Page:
Why use Forensic Palynology?• Pollen and spores are very durable – able to last millions of years in the correct environment and are resistant to chemical and mechanical damage.• They are small and are easily trapped in clothes and fibers, as well as soil, skin, and other mucous membranes.• They are abundant in almost all environments.• They are also rather easily transferable between places, people, things, etc.• Because of this, they are a reliable form of trace evidence.
Why use Forensic Palynology?• Since pollen and spores are so durable, they can leave a vegetative history in the soil. This vegetative history is unique to the area, which is why soil samples are able to be used to identify locations• Similarly, their endurance allows them to stick to clothes, skin, etc, for quite a long time without being degraded or destroyed, allowing them to be used as evidence even years after a crime.
Palynology as a Forensic Discipline• Forensic Palynology is not practiced often in the United States, but is widely accepted and used in New Zealand, Australia, and the United Kingdom.• As a tool of forensic science, palynology is quite labor intensive, expensive, and requires a certain, rare level of expertise.• Because of this, as well as the ignorance of palynology’s potential as a forensic discipline, many other countries, especially the United States, have not invested much in it.
Forensic Palynology Cases• Two males entered the house of a woman and her live-in boyfriend through the back door. The woman was home alone, asleep, with the back door unlocked for her boyfriend to get in the house when he returned. The woman awoke to sounds in the house and discovered the intruders, who quickly fled. One of the intruders left his jacket at the house, and later returned to retrieve the jacket. In a rush, he carelessly brushed against a ‘Hypericum’ plant that was blooming by the back door.
Forensic Palynology Cases• A suspect was arrested and, after analysis of his clothes, the palynologists found that the concentration of Hypericum pollen was unable to have been swept onto the clothing by wind dispersal and they had to have been in direct contact with the bush. They also found the pollen from the bush to be identical to the pollen sampled from the Hypericum bush in question.• The palynological evidence alone did not convict the suspect, but along with other evidence obtained, as well as positive identification of the suspect by the victim, the suspect was charged with burglary.• Mildenhall, D. "Hypericum Pollen Determines the Presence of Burglars at the Scene of a Crime: An Example of Forensic Palynology." Forensic Science International 163.3 (2006): 231-35. Print.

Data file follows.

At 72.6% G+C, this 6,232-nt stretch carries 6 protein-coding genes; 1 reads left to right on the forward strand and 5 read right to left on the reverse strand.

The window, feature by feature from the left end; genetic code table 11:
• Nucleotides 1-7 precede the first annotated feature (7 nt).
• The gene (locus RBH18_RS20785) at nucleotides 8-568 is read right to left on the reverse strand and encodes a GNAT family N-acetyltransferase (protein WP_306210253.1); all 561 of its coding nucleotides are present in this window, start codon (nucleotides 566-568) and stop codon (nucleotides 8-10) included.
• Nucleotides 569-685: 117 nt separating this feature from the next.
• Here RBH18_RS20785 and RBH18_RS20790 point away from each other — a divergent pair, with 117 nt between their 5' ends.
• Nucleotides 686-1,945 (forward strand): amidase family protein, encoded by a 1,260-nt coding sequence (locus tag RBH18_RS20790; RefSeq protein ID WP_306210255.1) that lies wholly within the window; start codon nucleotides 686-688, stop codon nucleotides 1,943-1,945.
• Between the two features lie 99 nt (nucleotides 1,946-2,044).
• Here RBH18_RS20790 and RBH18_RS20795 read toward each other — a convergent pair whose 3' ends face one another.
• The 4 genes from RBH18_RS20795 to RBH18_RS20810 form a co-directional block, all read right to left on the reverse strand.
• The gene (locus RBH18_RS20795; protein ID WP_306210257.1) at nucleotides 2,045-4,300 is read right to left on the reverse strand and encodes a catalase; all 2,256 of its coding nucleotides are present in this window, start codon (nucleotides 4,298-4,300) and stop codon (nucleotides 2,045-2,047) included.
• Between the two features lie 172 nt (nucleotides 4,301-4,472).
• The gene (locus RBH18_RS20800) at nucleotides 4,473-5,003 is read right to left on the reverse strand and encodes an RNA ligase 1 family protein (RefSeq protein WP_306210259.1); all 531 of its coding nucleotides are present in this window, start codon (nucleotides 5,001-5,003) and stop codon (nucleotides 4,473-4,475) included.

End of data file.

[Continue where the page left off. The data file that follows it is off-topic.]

Forensic Palynology Cases• A girl was walking the streets of New Zealand when she was grabbed, threatened, and raped. The victim identified a scene, but there were questions as to its reliability. During the investigation of the area, they found, in great number, ‘Coprosma’ shrubs, a relatively common shrub found in the area. They sampled pollen from the shrubs and found a very unique characteristic: The pollen sampled from the scene had fungus growing on it, small branches of the fungus even growing into the pores of the grains.
Forensic Palynology Cases• They examined the victim’s clothes and found Coprosma pollen, and upon further examination they found that the pollen of her clothes matched morphologically and had the same fungus growing on the grains, similarly the branches of the fungus growing into the pores.• It was concluded that the scene must have been the scene of the crime due to this.• Mildenhall, D. "An Unusual Appearance of a Common Pollen Type Indicates the Scene of the Crime." Forensic Science International 163.3 (2006): 236-40. Print.
References• Locard, Edmond, and D. J. Larson. "The Analysis of Dust Traces. Part II." The American Journal of Police Science 1.4 (1930): 401-18. Print.• Mildenhall, D. "An Unusual Appearance of a Common Pollen Type Indicates the Scene of the Crime." Forensic Science International 163.3 (2006): 236-40. Print.• Mildenhall, D. "Hypericum Pollen Determines the Presence of Burglars at the Scene of a Crime: An Example of Forensic Palynology." Forensic Science International 163.3 (2006): 231- 35. Print.• Mildenhall, D., P. Wiltshire, and V. Bryant. "Forensic Palynology: Why Do It and How It Works." Forensic Science International 163.3 (2006): 163-72. Print.• Walsh, Kevan A.J., and Mark Horrocks. "Palynology: Its Position in the Field of Forensic Science." Journal of Forensic Sciences 53.5 (2008): 1053-060. Print.